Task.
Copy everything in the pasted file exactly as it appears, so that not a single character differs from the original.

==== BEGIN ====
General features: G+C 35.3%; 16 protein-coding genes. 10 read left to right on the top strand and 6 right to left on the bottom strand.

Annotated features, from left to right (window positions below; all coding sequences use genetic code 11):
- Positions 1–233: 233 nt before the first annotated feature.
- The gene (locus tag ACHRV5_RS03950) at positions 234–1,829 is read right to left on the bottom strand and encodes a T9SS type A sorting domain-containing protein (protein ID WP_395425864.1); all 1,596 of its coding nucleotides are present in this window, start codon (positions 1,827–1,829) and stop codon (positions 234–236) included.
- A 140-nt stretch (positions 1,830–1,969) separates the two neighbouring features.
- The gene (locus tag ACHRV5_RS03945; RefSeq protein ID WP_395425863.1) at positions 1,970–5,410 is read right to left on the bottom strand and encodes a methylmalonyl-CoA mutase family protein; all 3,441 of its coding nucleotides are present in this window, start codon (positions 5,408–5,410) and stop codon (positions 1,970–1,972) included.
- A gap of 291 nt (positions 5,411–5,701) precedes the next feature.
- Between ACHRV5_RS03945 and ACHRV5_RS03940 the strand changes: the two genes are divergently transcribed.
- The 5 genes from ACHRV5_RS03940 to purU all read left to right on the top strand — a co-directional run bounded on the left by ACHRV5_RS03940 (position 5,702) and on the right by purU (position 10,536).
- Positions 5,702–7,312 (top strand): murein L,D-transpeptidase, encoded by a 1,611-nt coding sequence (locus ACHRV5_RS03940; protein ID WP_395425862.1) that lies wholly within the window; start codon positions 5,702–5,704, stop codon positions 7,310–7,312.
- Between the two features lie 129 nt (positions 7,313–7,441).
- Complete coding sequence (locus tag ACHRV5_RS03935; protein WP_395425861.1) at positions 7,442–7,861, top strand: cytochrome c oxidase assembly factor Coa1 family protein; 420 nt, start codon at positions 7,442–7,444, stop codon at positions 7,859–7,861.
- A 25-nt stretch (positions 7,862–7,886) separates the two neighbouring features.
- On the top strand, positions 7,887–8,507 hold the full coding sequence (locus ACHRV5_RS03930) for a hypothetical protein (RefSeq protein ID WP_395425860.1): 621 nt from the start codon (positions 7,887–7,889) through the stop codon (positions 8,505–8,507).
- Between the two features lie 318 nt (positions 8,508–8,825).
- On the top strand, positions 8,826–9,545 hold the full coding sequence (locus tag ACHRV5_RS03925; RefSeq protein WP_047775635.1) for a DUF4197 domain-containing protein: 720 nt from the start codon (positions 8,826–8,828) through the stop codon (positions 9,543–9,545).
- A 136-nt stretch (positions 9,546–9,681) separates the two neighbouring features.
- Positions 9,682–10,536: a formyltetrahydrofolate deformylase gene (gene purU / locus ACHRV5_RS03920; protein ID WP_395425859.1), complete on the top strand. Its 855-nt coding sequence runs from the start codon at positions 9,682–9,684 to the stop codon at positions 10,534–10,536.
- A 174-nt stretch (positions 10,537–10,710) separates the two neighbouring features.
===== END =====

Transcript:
General features: G+C 35.3%; 16 protein-coding genes. 10 read left to right on the top strand and 6 right to left on the bottom strand.

Annotated features, from left to right (window positions below; all coding sequences use genetic code 11):
- Positions 1–233: 233 nt before the first annotated feature.
- The gene (locus tag ACHRV5_RS03950) at positions 234–1,829 is read right to left on the bottom strand and encodes a T9SS type A sorting domain-containing protein (protein ID WP_395425864.1); all 1,596 of its coding nucleotides are present in this window, start codon (positions 1,827–1,829) and stop codon (positions 234–236) included.
- A 140-nt stretch (positions 1,830–1,969) separates the two neighbouring features.
- The gene (locus tag ACHRV5_RS03945; RefSeq protein ID WP_395425863.1) at positions 1,970–5,410 is read right to left on the bottom strand and encodes a methylmalonyl-CoA mutase family protein; all 3,441 of its coding nucleotides are present in this window, start codon (positions 5,408–5,410) and stop codon (positions 1,970–1,972) included.
- A gap of 291 nt (positions 5,411–5,701) precedes the next feature.
- Between ACHRV5_RS03945 and ACHRV5_RS03940 the strand changes: the two genes are divergently transcribed.
- The 5 genes from ACHRV5_RS03940 to purU all read left to right on the top strand — a co-directional run bounded on the left by ACHRV5_RS03940 (position 5,702) and on the right by purU (position 10,536).
- Positions 5,702–7,312 (top strand): murein L,D-transpeptidase, encoded by a 1,611-nt coding sequence (locus ACHRV5_RS03940; protein ID WP_395425862.1) that lies wholly within the window; start codon positions 5,702–5,704, stop codon positions 7,310–7,312.
- Between the two features lie 129 nt (positions 7,313–7,441).
- Complete coding sequence (locus tag ACHRV5_RS03935; protein WP_395425861.1) at positions 7,442–7,861, top strand: cytochrome c oxidase assembly factor Coa1 family protein; 420 nt, start codon at positions 7,442–7,444, stop codon at positions 7,859–7,861.
- A 25-nt stretch (positions 7,862–7,886) separates the two neighbouring features.
- On the top strand, positions 7,887–8,507 hold the full coding sequence (locus ACHRV5_RS03930) for a hypothetical protein (RefSeq protein ID WP_395425860.1): 621 nt from the start codon (positions 7,887–7,889) through the stop codon (positions 8,505–8,507).
- Between the two features lie 318 nt (positions 8,508–8,825).
- On the top strand, positions 8,826–9,545 hold the full coding sequence (locus tag ACHRV5_RS03925; RefSeq protein WP_047775635.1) for a DUF4197 domain-containing protein: 720 nt from the start codon (positions 8,826–8,828) through the stop codon (positions 9,543–9,545).
- A 136-nt stretch (positions 9,546–9,681) separates the two neighbouring features.
- Positions 9,682–10,536: a formyltetrahydrofolate deformylase gene (gene purU / locus ACHRV5_RS03920; protein ID WP_395425859.1), complete on the top strand. Its 855-nt coding sequence runs from the start codon at positions 9,682–9,684 to the stop codon at positions 10,534–10,536.
- A 174-nt stretch (positions 10,537–10,710) separates the two neighbouring features.